FISCHER et al v. NATIONAL SURETY CORPORATION et al
OPINION. Signed by Judge Kevin McNulty on 10/20/17. (sr, )
UNITED STATES DISTRICT COURT
FOR THE DISTRICT OF NEW JERSEY
Civ. No.16-8220 (1CM) (MAH)
Annette FISCHER and Randi FISCHER,
NATIONAL SURETY CORPORATION and
ACE AMERICAN INSURANCE COMPANY,
Kevin McNulty, U.S.D.J.
Annette Fischer and Randi Fischer (“the Fischers”) sue based on the
denial of a claim under their homeowners’ insurance policy for damage
resulting from a burst water pipe. The complaint alleges that National Surety
Corporation (“National Surety”) issued the policy, and that ACE American
Insurance Company (“ACE American”) “serviced” the claim. Now before the
Court is the motion of ACE American to dismiss the Amended Complaint for
failure to state a claim, pursuant to Fed. R. Civ. P. 12(b)(6). (ECF no. 26.) ACE
American argues (1) that the Fischers have failed to allege the existence of a
valid contract between themselves and ACE American, and (2) that, even if a
valid contract has been alleged, the Fischers still have failed to allege a bad
faith claim. In other words, ACE argues that this dispute is really between the
Fischers and National Surety, the insurer. For the reasons stated herein, I will
deny the motion and allow the parties to proceed to discovery in order to better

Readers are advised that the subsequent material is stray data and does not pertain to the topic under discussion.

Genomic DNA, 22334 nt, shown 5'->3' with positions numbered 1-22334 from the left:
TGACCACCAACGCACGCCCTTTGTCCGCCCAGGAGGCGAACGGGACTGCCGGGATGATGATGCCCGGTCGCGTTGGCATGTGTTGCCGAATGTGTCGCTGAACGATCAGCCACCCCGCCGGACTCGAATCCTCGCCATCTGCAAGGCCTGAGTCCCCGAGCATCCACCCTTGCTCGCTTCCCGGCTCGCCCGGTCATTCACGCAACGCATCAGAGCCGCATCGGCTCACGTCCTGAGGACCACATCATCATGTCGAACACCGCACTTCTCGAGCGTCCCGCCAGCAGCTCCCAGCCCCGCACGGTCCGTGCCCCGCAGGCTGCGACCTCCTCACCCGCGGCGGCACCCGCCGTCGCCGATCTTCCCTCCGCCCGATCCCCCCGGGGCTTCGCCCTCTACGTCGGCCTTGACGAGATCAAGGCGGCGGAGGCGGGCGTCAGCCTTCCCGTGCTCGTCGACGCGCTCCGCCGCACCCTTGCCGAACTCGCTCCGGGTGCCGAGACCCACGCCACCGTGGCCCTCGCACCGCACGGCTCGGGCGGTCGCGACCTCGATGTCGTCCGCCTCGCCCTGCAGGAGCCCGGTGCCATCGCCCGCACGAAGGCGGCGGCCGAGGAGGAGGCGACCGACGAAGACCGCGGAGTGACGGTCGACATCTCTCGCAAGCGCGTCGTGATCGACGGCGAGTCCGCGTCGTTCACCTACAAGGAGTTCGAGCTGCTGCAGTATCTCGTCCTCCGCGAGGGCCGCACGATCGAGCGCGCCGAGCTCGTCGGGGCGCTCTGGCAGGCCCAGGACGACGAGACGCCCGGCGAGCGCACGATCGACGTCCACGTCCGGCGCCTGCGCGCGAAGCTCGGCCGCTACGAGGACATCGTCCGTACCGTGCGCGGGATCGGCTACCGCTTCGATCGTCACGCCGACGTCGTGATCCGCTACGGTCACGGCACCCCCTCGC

determine the relationships among ACE American, National Surety, and the
On January 9, 2015, a frozen water pipe burst in the lower level of the
Fischers’ home in Short Hills, New Jersey, causing much damage to both their
home and their personal property.2 (AC
12.) They were insured under a
Prestige Home Premier Policy, issued by Fireman’s Fund, underwritten by
National Surety, and serviced by ACE American.3 (Id.
7.) The policy insured
their dwelling for $l.8M and their personal property/valuables for $l.1M. (Id.
8.) They reported their claim the same day as the accident. (Id.
The Fischers allege that they have not received full payment of their
claim, despite their prompt initial report and several interactions with
representatives of the defendants over the course of twenty months.4 (See id.)
Record items cited repeatedly will be abbreviated as follows:
“AC” = Amended Complaint (ECF no. 25). Unless othenvise specified, the
“Complaint” as used herein refers to the Amended Complaint.
“Def. Br.” = Brief in Support of Defendant ACE American Insurance
Company’s Motion to Dismiss Pursuant to F.R.C.P. 12(b)(6) (ECF no. 26)
“P1. Opp.” = Plaintiffs Annette Fischer and Randi Fischer’s Opposition to